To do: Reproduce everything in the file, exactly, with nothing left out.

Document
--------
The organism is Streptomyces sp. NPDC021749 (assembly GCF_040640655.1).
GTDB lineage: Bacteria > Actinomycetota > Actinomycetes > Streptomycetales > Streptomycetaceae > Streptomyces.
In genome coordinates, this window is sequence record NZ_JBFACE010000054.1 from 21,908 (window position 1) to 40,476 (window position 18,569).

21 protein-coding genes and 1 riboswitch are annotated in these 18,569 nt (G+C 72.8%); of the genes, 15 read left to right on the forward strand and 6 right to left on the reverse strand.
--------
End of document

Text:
The organism is Streptomyces sp. NPDC021749 (assembly GCF_040640655.1).
GTDB lineage: Bacteria > Actinomycetota > Actinomycetes > Streptomycetales > Streptomycetaceae > Streptomyces.
In genome coordinates, this window is sequence record NZ_JBFACE010000054.1 from 21,908 (window position 1) to 40,476 (window position 18,569).

21 protein-coding genes and 1 riboswitch are annotated in these 18,569 nt (G+C 72.8%); of the genes, 15 read left to right on the forward strand and 6 right to left on the reverse strand.